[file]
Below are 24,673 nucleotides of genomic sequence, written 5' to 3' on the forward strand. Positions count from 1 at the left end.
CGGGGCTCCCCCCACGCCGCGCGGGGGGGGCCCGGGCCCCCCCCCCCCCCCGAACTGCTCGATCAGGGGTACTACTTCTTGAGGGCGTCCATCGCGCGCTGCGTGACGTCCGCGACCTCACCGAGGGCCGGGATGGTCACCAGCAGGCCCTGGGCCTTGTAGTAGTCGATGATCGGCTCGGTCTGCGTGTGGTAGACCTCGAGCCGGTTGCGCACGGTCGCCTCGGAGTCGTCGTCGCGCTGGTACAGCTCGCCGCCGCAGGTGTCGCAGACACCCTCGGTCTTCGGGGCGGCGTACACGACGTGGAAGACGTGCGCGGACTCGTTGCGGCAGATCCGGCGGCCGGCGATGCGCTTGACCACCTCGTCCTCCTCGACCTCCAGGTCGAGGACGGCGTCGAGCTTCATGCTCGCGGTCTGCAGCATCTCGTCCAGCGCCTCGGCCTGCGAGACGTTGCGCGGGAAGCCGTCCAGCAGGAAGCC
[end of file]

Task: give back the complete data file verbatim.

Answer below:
Below are 24,673 nucleotides of genomic sequence, written 5' to 3' on the forward strand. Positions count from 1 at the left end.
CGGGGCTCCCCCCACGCCGCGCGGGGGGGGCCCGGGCCCCCCCCCCCCCCCGAACTGCTCGATCAGGGGTACTACTTCTTGAGGGCGTCCATCGCGCGCTGCGTGACGTCCGCGACCTCACCGAGGGCCGGGATGGTCACCAGCAGGCCCTGGGCCTTGTAGTAGTCGATGATCGGCTCGGTCTGCGTGTGGTAGACCTCGAGCCGGTTGCGCACGGTCGCCTCGGAGTCGTCGTCGCGCTGGTACAGCTCGCCGCCGCAGGTGTCGCAGACACCCTCGGTCTTCGGGGCGGCGTACACGACGTGGAAGACGTGCGCGGACTCGTTGCGGCAGATCCGGCGGCCGGCGATGCGCTTGACCACCTCGTCCTCCTCGACCTCCAGGTCGAGGACGGCGTCGAGCTTCATGCTCGCGGTCTGCAGCATCTCGTCCAGCGCCTCGGCCTGCGAGACGTTGCGCGGGAAGCCGTCCAGCAGGAAGCC